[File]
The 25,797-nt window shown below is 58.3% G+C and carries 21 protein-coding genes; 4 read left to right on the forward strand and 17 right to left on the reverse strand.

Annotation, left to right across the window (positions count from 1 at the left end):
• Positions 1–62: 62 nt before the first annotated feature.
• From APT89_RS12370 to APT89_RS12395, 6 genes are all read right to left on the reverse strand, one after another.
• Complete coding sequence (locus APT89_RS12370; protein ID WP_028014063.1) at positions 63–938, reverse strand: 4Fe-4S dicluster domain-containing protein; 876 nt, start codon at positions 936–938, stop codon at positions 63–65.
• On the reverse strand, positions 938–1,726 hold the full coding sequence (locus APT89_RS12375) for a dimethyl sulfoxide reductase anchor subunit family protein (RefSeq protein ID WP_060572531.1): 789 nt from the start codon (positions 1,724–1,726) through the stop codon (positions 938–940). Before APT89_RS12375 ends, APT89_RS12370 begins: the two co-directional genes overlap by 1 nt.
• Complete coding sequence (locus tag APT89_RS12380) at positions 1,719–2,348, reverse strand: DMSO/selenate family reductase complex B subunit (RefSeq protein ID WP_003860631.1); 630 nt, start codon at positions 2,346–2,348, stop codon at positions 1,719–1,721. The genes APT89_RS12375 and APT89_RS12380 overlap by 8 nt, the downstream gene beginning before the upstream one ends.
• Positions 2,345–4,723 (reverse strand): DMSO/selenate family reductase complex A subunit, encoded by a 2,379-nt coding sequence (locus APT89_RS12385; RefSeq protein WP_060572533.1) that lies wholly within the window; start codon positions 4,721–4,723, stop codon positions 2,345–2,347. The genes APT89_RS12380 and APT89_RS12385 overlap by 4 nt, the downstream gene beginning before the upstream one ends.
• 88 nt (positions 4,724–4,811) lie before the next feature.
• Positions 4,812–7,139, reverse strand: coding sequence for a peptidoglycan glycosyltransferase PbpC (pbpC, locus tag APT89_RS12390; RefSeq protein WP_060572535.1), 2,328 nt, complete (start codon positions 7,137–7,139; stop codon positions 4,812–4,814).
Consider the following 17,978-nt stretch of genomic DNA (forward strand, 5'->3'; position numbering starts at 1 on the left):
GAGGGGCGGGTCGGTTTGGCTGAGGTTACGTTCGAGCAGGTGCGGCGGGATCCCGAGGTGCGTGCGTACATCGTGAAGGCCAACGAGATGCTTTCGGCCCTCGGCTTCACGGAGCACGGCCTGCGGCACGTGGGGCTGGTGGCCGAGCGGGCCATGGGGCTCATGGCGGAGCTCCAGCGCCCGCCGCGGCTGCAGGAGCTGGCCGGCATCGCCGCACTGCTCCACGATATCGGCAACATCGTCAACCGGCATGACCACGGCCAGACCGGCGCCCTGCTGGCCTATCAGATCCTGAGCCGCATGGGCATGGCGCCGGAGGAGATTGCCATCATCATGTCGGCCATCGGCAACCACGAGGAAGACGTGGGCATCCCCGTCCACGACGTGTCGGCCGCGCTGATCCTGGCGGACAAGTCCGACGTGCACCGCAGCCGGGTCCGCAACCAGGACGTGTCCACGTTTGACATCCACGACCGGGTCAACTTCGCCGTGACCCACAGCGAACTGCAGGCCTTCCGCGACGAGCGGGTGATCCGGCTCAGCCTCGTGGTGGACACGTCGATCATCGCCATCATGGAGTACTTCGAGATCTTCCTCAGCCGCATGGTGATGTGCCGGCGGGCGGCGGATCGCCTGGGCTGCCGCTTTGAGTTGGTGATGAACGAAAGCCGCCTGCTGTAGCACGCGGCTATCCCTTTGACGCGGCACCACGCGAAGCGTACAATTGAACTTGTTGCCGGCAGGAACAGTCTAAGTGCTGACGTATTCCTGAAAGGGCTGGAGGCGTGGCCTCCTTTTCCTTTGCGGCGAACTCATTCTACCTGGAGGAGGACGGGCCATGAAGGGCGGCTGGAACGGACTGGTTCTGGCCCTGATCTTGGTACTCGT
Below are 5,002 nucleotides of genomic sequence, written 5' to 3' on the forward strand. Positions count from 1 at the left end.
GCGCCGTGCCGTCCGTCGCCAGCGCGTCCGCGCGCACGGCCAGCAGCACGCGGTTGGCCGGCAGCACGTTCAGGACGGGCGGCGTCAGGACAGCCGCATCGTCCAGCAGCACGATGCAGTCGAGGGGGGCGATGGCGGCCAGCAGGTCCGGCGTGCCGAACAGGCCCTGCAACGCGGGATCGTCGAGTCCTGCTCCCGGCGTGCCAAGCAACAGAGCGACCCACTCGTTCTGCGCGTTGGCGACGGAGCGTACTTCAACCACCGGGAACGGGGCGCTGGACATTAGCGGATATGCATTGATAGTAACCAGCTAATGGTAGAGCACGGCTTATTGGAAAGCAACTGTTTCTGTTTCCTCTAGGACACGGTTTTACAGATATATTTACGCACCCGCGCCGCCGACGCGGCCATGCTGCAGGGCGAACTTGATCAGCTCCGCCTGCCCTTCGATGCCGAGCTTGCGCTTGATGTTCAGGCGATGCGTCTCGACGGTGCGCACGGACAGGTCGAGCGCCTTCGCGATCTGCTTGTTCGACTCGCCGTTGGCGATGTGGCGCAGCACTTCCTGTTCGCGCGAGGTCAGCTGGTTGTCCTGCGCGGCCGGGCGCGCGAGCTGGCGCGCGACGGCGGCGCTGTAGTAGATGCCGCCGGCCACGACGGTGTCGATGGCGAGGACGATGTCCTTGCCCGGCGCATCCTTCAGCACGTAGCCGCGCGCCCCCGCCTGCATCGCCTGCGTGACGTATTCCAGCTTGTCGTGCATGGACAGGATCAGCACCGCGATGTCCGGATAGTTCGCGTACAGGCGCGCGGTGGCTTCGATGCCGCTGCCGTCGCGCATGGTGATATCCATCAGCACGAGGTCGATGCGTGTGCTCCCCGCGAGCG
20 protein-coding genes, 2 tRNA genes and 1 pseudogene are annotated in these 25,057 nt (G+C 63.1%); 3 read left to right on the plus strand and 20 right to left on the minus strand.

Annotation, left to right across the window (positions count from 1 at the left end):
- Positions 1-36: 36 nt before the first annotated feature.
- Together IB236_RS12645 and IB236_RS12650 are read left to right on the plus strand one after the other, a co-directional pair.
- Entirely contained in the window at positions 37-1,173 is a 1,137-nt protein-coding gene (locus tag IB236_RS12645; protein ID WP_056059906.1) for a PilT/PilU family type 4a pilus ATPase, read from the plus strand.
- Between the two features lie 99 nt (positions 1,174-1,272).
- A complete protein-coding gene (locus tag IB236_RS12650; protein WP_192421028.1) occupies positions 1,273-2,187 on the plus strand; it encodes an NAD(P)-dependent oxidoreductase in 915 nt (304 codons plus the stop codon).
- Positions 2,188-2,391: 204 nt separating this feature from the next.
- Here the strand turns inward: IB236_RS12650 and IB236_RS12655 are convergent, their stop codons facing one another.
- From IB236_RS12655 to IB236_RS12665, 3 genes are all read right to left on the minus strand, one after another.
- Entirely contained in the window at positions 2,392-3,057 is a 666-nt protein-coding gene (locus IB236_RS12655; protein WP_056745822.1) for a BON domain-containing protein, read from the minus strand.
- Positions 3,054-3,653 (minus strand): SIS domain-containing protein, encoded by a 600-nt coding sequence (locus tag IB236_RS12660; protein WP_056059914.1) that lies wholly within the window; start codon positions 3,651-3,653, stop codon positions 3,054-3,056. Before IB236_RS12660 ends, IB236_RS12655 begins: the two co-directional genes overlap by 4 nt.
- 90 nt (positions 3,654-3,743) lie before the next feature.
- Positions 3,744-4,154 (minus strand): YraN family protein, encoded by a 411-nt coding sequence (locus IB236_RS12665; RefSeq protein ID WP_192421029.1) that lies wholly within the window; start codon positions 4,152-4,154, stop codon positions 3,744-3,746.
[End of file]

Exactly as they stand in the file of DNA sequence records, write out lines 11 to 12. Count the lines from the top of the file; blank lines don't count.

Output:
Consider the following 17,978-nt stretch of genomic DNA (forward strand, 5'->3'; position numbering starts at 1 on the left):
GAGGGGCGGGTCGGTTTGGCTGAGGTTACGTTCGAGCAGGTGCGGCGGGATCCCGAGGTGCGTGCGTACATCGTGAAGGCCAACGAGATGCTTTCGGCCCTCGGCTTCACGGAGCACGGCCTGCGGCACGTGGGGCTGGTGGCCGAGCGGGCCATGGGGCTCATGGCGGAGCTCCAGCGCCCGCCGCGGCTGCAGGAGCTGGCCGGCATCGCCGCACTGCTCCACGATATCGGCAACATCGTCAACCGGCATGACCACGGCCAGACCGGCGCCCTGCTGGCCTATCAGATCCTGAGCCGCATGGGCATGGCGCCGGAGGAGATTGCCATCATCATGTCGGCCATCGGCAACCACGAGGAAGACGTGGGCATCCCCGTCCACGACGTGTCGGCCGCGCTGATCCTGGCGGACAAGTCCGACGTGCACCGCAGCCGGGTCCGCAACCAGGACGTGTCCACGTTTGACATCCACGACCGGGTCAACTTCGCCGTGACCCACAGCGAACTGCAGGCCTTCCGCGACGAGCGGGTGATCCGGCTCAGCCTCGTGGTGGACACGTCGATCATCGCCATCATGGAGTACTTCGAGATCTTCCTCAGCCGCATGGTGATGTGCCGGCGGGCGGCGGATCGCCTGGGCTGCCGCTTTGAGTTGGTGATGAACGAAAGCCGCCTGCTGTAGCACGCGGCTATCCCTTTGACGCGGCACCACGCGAAGCGTACAATTGAACTTGTTGCCGGCAGGAACAGTCTAAGTGCTGACGTATTCCTGAAAGGGCTGGAGGCGTGGCCTCCTTTTCCTTTGCGGCGAACTCATTCTACCTGGAGGAGGACGGGCCATGAAGGGCGGCTGGAACGGACTGGTTCTGGCCCTGATCTTGGTACTCGT